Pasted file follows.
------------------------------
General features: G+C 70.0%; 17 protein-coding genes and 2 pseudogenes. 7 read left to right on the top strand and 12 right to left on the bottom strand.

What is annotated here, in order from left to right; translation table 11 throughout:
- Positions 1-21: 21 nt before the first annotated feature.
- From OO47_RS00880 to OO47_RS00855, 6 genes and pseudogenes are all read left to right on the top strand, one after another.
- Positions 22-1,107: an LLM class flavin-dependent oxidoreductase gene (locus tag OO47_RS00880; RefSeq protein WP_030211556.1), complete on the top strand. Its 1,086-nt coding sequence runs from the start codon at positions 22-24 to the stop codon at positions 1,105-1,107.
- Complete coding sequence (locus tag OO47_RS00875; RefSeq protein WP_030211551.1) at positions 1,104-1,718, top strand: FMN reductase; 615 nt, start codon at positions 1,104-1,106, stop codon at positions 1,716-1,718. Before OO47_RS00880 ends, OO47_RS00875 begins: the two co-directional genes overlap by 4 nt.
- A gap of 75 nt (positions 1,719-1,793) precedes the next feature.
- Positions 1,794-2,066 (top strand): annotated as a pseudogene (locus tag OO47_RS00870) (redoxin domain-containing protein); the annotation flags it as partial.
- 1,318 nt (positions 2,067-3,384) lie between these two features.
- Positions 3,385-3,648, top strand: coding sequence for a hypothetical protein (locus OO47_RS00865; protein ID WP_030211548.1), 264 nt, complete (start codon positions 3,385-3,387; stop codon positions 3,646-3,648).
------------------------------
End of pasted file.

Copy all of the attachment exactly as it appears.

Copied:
General features: G+C 70.0%; 17 protein-coding genes and 2 pseudogenes. 7 read left to right on the top strand and 12 right to left on the bottom strand.

What is annotated here, in order from left to right; translation table 11 throughout:
- Positions 1-21: 21 nt before the first annotated feature.
- From OO47_RS00880 to OO47_RS00855, 6 genes and pseudogenes are all read left to right on the top strand, one after another.
- Positions 22-1,107: an LLM class flavin-dependent oxidoreductase gene (locus tag OO47_RS00880; RefSeq protein WP_030211556.1), complete on the top strand. Its 1,086-nt coding sequence runs from the start codon at positions 22-24 to the stop codon at positions 1,105-1,107.
- Complete coding sequence (locus tag OO47_RS00875; RefSeq protein WP_030211551.1) at positions 1,104-1,718, top strand: FMN reductase; 615 nt, start codon at positions 1,104-1,106, stop codon at positions 1,716-1,718. Before OO47_RS00880 ends, OO47_RS00875 begins: the two co-directional genes overlap by 4 nt.
- A gap of 75 nt (positions 1,719-1,793) precedes the next feature.
- Positions 1,794-2,066 (top strand): annotated as a pseudogene (locus tag OO47_RS00870) (redoxin domain-containing protein); the annotation flags it as partial.
- 1,318 nt (positions 2,067-3,384) lie between these two features.
- Positions 3,385-3,648, top strand: coding sequence for a hypothetical protein (locus OO47_RS00865; protein ID WP_030211548.1), 264 nt, complete (start codon positions 3,385-3,387; stop codon positions 3,646-3,648).